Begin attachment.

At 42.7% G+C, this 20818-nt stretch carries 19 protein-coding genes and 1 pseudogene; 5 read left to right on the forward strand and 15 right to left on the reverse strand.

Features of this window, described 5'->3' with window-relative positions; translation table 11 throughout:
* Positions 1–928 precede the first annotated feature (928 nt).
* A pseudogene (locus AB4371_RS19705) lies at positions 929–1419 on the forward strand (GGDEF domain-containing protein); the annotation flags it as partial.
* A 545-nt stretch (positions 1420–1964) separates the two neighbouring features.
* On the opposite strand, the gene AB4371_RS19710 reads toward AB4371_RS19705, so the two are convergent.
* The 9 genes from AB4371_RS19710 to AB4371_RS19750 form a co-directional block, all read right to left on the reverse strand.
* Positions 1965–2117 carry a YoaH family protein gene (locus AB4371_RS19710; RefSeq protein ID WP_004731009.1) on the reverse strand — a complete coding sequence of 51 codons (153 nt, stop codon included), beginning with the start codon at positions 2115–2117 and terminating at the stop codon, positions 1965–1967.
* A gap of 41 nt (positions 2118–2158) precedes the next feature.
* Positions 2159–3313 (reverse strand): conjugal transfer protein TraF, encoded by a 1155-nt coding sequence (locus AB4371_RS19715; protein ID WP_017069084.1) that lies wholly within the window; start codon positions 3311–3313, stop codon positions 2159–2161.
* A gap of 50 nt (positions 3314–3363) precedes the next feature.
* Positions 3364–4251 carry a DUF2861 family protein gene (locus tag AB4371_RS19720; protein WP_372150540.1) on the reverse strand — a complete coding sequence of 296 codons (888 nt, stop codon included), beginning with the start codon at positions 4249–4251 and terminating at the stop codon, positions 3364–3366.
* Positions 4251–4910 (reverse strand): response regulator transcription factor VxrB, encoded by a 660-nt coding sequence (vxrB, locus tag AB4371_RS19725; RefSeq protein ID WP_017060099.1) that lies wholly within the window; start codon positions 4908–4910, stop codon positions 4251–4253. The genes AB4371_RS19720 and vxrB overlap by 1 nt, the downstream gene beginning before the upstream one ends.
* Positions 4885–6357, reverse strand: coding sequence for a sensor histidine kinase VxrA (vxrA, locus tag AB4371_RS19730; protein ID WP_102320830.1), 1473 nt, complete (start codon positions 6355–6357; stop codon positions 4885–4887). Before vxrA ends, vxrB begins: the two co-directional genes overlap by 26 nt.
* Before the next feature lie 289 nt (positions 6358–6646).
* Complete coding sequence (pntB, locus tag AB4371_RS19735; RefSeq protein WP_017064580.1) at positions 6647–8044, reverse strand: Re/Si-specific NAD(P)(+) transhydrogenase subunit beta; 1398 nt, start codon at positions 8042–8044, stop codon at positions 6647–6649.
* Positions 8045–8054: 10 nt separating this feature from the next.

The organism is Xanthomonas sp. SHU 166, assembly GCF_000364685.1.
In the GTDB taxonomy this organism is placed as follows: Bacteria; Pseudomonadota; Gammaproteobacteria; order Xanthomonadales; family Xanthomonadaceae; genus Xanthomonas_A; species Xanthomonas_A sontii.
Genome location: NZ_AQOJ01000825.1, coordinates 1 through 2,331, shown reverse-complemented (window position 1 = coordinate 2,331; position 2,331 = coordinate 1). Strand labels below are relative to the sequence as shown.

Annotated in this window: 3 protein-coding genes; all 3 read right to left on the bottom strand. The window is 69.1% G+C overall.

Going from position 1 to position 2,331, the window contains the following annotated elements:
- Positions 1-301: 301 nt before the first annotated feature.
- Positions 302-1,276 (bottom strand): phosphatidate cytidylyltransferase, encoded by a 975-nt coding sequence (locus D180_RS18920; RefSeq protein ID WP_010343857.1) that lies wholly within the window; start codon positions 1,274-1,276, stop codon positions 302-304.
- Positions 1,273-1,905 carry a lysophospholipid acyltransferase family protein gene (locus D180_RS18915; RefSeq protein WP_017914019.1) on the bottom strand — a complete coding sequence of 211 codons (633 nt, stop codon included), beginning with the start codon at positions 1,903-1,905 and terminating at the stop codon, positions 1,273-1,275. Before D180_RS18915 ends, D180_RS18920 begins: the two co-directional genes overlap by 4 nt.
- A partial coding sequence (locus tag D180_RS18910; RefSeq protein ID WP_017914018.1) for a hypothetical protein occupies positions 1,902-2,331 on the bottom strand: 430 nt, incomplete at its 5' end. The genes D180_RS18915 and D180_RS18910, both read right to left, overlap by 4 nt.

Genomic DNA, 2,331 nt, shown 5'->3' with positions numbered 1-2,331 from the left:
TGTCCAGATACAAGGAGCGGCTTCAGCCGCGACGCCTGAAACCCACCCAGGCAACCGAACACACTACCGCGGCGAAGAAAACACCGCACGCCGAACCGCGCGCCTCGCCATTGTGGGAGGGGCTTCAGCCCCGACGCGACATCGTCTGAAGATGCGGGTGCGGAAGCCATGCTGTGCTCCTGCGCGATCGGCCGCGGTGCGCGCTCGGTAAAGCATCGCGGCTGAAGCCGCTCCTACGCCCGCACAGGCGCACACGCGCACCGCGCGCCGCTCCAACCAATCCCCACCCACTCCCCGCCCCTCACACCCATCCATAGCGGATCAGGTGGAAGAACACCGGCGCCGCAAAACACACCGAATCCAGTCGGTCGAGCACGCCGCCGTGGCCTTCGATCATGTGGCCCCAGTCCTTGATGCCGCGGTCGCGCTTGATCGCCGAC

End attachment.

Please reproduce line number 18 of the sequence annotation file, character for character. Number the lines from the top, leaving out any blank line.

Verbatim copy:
The organism is Xanthomonas sp. SHU 166, assembly GCF_000364685.1.